For Richie Robertson, a volcanologist at the University of the West Indies, this notion of waiting a lifetime for an idiosyncratic fireworks show is especially apt. La Soufrière, on the Caribbean island of St. Vincent, blew its top in 1979—when Robertson was in his senior years of high school. He decided to become a volcanologist after noticing that none of the scientists dealing with the response hailed from St. Vincent and thinking, as he recalls: “How is it we, as people in St. Vincent, don’t have anybody here who knows enough about the volcano?”

In December 2020, a toothpaste-like slurry of lava began to ooze from La Soufrière’s peak, and the following April, a seismic cacophony and a hyperventilating summit suggested that an explosive eruption was incoming. An evacuation was ordered on April 8—and the booms began the very next day. After it became clear that the evacuation had prevented a loss of life, Robertson’s initial nerves faded somewhat, and he could not help but marvel. “Those mushrooming clouds going up in the air and expanding, and looking like they’re alive, and at night you see lightning flashing and you can see the pyroclastic flows snaking in the valleys—all of that is spectacular to see,” he told me. The volcano is far quieter today, but he remains in awe of La Soufrière. “It’s still as majestic and dangerous and interesting as it ever was—perhaps even more so now.”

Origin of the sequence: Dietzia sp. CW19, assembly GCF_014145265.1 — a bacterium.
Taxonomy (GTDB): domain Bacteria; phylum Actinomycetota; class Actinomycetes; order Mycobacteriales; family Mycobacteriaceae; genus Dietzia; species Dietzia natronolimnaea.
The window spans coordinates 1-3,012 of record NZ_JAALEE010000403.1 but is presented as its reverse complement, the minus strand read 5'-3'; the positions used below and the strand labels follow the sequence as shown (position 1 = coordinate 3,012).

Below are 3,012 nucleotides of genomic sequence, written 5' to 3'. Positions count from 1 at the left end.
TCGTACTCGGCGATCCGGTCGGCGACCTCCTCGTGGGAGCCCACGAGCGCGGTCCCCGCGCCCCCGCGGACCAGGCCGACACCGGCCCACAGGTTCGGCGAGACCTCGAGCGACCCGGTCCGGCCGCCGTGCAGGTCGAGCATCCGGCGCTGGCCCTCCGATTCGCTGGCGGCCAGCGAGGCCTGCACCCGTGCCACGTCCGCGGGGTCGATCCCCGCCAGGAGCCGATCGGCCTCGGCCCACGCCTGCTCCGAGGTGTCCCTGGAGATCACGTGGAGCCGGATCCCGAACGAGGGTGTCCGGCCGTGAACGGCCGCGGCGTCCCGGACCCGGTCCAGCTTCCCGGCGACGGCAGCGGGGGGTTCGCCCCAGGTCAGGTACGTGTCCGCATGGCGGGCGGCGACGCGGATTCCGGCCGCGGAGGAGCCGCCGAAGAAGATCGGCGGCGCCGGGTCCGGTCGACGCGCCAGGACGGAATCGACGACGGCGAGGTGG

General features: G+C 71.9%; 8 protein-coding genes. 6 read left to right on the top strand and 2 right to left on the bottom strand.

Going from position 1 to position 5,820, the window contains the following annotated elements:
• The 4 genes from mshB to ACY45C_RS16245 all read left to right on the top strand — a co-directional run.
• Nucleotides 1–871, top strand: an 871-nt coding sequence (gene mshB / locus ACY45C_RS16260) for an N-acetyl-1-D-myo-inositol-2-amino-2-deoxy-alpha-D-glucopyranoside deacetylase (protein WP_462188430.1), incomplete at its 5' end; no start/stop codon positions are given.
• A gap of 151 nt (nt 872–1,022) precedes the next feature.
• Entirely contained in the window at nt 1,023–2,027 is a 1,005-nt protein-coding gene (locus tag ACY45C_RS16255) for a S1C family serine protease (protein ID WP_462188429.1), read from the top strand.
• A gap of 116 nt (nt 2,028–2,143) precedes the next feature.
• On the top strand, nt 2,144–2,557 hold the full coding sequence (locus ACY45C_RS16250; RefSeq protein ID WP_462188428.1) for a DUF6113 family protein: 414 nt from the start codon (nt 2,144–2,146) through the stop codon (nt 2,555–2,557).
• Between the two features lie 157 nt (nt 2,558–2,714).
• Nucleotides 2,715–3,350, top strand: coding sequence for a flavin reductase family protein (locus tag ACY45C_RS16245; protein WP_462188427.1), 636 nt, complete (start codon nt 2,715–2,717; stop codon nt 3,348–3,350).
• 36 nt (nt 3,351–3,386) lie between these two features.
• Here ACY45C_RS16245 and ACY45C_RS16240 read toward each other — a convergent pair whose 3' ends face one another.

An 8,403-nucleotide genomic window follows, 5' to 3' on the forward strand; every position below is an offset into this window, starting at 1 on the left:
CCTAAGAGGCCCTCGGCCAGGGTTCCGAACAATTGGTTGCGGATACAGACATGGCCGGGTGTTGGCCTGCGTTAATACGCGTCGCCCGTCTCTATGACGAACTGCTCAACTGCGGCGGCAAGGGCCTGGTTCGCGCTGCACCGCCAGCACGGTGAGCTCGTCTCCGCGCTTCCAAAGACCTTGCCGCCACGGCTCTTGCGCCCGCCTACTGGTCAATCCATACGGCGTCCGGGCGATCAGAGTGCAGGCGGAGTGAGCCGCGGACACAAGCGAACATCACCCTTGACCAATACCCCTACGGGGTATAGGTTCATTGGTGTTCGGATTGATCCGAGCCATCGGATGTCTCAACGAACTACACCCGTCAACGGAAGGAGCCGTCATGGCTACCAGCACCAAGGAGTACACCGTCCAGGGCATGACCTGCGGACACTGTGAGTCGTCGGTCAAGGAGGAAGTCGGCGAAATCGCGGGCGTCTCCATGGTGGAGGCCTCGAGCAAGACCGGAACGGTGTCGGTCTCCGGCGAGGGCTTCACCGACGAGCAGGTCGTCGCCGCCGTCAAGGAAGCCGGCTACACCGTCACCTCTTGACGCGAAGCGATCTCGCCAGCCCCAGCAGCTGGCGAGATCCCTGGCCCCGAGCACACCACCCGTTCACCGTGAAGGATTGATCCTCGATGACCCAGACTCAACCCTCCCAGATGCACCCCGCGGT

The unyielding power of eruptions, which affect every single sense, gives volcanoes a somewhat deific status. They are akin to giant, primordial, tempestuous beasts. As they go about their business, hissing and writhing, they remain “impervious to the lifetimes of humans,” says Ailsa Naismith, a volcanologist at the University of Bristol. And, like the gods of old, they seem omnipotent: They make new land, tinker with the atmosphere, incubate life, and, sometimes, trigger biocidal cataclysms.

Eruptions “show that the planet is alive,” Stavros Meletlidis, a volcanologist at Spain’s National Geographic Institute, told me. They are the outward expression of a planet’s healthy geologic heartbeat. It is only human to be moved by their presence.